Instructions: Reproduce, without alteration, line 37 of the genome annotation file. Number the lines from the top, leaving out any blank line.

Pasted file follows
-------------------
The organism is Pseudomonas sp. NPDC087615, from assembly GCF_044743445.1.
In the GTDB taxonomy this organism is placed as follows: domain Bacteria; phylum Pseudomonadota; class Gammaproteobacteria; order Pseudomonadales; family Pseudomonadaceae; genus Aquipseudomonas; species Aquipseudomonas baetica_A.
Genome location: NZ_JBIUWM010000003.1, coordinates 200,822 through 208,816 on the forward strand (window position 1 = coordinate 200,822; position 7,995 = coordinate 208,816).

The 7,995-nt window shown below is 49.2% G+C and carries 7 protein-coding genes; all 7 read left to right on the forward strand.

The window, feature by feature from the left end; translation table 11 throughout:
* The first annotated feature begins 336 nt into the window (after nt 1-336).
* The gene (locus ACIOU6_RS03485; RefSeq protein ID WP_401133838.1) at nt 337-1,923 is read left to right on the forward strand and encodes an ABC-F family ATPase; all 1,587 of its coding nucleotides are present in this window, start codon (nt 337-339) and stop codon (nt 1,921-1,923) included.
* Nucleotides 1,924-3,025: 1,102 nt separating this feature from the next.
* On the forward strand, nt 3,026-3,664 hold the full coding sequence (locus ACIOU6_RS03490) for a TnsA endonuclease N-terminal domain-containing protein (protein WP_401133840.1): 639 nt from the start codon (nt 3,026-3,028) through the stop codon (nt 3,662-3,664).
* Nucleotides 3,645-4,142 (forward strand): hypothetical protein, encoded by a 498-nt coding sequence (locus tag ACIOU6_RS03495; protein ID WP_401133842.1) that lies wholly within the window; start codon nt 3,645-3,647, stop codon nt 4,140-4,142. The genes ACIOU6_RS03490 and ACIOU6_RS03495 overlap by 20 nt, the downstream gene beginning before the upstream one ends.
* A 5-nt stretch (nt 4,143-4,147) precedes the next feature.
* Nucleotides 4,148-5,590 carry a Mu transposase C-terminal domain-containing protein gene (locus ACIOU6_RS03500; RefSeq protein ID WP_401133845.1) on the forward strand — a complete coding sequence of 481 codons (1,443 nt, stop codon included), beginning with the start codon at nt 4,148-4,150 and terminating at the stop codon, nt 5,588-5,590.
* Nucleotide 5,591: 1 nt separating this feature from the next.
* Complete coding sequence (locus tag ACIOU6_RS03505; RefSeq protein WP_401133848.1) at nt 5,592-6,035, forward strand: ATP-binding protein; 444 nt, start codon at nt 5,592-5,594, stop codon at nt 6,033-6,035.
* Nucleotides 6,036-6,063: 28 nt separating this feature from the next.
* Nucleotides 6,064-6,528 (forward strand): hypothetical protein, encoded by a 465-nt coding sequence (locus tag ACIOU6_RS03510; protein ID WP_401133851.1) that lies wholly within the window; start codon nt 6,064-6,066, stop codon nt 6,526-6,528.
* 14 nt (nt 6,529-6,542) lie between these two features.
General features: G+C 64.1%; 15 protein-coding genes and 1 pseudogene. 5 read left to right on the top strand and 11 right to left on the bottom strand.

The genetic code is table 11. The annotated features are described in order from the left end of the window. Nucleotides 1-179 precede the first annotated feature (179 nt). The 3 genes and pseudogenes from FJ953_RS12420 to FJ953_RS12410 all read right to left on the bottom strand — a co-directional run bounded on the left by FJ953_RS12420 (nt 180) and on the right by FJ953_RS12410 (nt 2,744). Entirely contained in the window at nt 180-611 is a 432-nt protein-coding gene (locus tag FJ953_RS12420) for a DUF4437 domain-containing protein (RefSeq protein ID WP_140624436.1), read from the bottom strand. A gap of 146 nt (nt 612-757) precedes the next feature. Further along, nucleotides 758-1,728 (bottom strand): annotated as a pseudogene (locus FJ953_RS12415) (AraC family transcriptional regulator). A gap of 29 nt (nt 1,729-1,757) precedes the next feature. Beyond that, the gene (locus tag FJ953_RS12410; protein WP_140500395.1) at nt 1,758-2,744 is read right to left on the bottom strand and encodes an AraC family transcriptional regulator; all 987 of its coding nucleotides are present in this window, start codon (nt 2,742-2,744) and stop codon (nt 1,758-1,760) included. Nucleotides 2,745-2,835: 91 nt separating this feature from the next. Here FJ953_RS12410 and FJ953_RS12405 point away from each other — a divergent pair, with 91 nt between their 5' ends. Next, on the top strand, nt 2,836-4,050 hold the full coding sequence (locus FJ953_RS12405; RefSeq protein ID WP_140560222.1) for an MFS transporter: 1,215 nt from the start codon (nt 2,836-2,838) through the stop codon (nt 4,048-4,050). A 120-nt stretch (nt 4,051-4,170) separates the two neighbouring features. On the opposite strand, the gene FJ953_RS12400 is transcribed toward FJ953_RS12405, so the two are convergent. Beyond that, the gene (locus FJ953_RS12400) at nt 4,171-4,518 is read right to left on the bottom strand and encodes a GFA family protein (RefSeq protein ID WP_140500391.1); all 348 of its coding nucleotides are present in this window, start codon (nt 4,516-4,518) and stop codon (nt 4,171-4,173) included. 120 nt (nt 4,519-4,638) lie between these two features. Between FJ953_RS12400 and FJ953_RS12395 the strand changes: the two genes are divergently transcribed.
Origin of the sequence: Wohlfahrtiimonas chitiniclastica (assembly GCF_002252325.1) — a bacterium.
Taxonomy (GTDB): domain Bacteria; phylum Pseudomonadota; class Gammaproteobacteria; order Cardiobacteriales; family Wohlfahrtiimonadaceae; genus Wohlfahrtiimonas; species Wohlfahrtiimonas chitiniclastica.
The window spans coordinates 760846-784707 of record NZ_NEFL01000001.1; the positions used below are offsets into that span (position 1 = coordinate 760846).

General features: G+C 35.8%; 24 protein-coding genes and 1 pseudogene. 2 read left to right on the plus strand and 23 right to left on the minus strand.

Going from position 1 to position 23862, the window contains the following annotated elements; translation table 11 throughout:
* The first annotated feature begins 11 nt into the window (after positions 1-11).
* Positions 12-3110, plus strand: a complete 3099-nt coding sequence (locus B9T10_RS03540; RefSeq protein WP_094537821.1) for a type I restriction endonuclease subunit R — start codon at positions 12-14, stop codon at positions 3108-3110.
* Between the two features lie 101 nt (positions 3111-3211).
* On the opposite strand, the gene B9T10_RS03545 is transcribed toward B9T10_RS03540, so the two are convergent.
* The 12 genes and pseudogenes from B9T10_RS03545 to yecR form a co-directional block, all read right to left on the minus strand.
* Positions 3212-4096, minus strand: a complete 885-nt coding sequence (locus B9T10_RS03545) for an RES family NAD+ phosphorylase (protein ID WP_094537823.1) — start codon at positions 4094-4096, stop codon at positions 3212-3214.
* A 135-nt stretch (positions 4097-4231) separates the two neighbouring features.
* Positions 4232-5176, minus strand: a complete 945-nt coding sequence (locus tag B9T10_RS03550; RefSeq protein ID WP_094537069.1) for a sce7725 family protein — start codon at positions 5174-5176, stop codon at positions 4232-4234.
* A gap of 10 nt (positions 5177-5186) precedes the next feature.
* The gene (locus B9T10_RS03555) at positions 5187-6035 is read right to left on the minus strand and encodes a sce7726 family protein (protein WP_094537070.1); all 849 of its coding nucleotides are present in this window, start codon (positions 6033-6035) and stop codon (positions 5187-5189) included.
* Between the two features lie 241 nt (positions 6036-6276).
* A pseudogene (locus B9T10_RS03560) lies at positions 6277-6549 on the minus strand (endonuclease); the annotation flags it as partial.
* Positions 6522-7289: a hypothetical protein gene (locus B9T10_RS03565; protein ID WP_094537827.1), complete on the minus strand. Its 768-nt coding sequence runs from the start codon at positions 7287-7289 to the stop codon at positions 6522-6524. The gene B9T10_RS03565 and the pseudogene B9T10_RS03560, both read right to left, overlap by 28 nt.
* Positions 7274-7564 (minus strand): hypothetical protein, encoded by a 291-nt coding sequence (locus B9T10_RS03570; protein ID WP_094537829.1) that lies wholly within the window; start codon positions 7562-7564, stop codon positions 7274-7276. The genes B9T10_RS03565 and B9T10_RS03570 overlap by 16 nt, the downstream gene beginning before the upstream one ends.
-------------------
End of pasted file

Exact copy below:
* Positions 6522-7289: a hypothetical protein gene (locus B9T10_RS03565; protein ID WP_094537827.1), complete on the minus strand. Its 768-nt coding sequence runs from the start codon at positions 7287-7289 to the stop codon at positions 6522-6524. The gene B9T10_RS03565 and the pseudogene B9T10_RS03560, both read right to left, overlap by 28 nt.